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Is there premises liability if I allow hunting on my land?

In many rural areas throughout Virginia, there are people who own large areas of land. Some of these landowners may wish to allow hunting by sportsmen on their private property but may worry about the risk of being held liable for damages in a premises liability lawsuit. However, for the responsible landowner, there are laws that protect the landowner while facilitating allowing access to the property for hunters.

First of all, a landowner who owns a large piece of land should understand that the many benefits of allowing hunters access to the land include wildlife management, habitat improvement, road maintenance etc. In many cases, organizations comprised of sportsmen help encourage and promote conservation, safety and science. Despite these benefits, many landowners may prohibit hunting on their property out of fear that they will be held liable if someone is injured while hunting on their property. However, a section of the Virginia Code specifically protects landowners from liability resulting from the opening up of their property to the public for recreational use if specific requirements are met: the landowner cannot charge a fee for coming onto his property to hunt and the landowner cannot be grossly negligent or willfully or maliciously fail to guard or warn against a dangerous condition.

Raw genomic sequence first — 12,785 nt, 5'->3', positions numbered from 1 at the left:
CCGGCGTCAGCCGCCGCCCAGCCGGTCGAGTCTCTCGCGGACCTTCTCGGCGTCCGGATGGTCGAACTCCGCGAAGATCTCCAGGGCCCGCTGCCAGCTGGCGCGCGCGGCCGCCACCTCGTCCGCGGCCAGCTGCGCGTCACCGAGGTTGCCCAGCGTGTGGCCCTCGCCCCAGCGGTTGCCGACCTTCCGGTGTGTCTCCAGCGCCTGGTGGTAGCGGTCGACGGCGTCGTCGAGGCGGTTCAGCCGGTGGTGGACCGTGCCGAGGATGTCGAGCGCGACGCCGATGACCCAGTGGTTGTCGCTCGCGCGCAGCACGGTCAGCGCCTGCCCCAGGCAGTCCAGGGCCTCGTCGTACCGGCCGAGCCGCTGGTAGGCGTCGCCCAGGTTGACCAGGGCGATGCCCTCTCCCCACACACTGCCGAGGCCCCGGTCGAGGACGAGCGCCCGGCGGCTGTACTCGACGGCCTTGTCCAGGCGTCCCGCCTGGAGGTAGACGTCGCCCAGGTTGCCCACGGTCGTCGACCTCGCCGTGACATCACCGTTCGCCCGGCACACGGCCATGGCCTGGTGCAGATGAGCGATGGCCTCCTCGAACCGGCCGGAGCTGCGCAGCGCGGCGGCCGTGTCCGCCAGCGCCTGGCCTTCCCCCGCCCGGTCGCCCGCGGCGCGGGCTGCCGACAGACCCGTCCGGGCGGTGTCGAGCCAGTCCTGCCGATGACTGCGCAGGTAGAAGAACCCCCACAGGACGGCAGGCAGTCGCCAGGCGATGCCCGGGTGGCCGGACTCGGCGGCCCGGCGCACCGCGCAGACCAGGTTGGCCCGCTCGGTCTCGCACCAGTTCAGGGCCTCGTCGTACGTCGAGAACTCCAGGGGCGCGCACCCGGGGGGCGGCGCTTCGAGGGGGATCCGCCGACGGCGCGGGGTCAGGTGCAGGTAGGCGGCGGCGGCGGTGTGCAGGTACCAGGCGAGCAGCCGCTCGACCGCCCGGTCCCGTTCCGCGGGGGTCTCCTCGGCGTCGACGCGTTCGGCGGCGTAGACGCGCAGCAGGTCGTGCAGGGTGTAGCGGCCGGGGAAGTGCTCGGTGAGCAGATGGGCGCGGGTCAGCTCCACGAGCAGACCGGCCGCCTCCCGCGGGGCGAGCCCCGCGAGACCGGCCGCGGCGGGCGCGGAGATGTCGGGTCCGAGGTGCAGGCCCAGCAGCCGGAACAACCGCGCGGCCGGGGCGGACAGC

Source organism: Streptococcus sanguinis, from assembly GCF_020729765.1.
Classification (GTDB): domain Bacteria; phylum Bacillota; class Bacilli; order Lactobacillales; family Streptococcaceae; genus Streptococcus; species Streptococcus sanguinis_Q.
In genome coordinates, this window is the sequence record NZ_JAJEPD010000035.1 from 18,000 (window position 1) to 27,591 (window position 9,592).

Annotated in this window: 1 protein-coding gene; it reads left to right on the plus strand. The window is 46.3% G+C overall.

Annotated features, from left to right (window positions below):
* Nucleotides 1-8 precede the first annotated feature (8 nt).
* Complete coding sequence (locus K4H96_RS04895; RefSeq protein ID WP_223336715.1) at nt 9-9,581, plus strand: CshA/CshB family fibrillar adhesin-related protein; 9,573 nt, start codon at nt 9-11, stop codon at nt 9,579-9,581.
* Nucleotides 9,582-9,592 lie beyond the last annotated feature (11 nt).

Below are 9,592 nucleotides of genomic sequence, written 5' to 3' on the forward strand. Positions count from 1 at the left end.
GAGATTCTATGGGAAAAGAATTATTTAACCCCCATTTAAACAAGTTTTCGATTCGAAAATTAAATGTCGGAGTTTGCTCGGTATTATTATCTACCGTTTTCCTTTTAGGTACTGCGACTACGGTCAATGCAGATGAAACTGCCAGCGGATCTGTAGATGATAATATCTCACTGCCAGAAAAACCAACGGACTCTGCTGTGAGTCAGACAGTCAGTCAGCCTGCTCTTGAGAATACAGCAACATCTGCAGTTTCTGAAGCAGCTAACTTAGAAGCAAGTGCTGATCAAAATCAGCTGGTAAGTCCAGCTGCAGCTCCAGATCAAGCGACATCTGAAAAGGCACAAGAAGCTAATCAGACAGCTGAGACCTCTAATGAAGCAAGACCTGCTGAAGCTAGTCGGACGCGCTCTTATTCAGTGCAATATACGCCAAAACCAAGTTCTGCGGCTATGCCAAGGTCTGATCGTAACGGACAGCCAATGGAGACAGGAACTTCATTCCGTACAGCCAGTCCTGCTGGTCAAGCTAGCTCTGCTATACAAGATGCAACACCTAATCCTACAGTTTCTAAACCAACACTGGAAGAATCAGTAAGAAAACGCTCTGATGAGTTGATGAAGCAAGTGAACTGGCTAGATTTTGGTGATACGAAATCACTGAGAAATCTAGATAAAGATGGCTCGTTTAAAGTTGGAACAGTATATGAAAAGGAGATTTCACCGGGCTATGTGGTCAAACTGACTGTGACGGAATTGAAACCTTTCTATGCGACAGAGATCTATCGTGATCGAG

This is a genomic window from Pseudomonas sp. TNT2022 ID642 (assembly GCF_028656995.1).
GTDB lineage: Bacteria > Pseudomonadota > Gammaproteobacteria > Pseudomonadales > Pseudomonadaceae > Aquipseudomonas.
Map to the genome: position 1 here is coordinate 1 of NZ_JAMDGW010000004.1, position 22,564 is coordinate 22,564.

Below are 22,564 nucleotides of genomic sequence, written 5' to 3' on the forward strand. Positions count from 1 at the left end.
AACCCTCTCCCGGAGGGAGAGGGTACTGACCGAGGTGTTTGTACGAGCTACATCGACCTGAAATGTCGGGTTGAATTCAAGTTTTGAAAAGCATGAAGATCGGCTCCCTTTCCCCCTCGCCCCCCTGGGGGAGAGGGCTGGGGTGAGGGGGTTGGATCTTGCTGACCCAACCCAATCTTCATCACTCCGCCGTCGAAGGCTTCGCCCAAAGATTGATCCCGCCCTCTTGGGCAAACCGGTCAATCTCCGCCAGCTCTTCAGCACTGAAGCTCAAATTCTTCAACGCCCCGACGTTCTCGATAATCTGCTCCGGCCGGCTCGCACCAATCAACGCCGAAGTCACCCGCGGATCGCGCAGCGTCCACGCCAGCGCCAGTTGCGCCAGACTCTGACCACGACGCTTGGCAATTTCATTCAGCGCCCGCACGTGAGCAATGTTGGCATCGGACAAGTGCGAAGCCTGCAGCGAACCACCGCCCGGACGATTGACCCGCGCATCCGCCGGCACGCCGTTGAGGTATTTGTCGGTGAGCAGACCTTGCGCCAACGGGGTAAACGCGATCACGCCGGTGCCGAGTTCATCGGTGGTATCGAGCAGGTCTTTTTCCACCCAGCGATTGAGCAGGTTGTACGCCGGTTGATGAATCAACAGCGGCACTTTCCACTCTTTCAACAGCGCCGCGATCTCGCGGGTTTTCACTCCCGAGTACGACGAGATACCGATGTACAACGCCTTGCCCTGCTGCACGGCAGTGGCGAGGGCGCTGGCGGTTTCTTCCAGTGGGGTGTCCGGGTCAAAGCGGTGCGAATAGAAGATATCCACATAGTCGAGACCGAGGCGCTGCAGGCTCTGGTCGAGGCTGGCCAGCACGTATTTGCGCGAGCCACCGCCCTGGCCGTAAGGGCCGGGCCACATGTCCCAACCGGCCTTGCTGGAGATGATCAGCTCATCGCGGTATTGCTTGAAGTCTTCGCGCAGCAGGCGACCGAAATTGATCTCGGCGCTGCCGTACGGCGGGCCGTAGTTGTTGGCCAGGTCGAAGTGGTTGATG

Despite this protection in the law, landowners who seek to avoid premises liability should take steps to eliminate obvious hazards or dangerous property conditions whenever possible. In the case of hazards that cannot be eliminated, a landowner should clearly identify the existence of such conditions and attempt to create a boundary around the dangerous condition which separates it from the unwary sportsmen. In situations involving open wells or structurally unsound buildings, for example, a landowner can cordon or fence off the area and put up warning signs to notify sportsmen of the risk.

In general, sportsmen and hunters have the responsibility to ensure their own safety and to bear the liability for any damages caused by their actions, even while on the property of another. Landowners seeking to further protect themselves from liability, however, may choose to make lease agreements, require individual permits or require proof of insurance before allowing sportsmen on their property to hunt.

Source: Virginia Department of Game and Inland Fisheries, "Hunting on Private Property," accessed on Jan. 12, 2015

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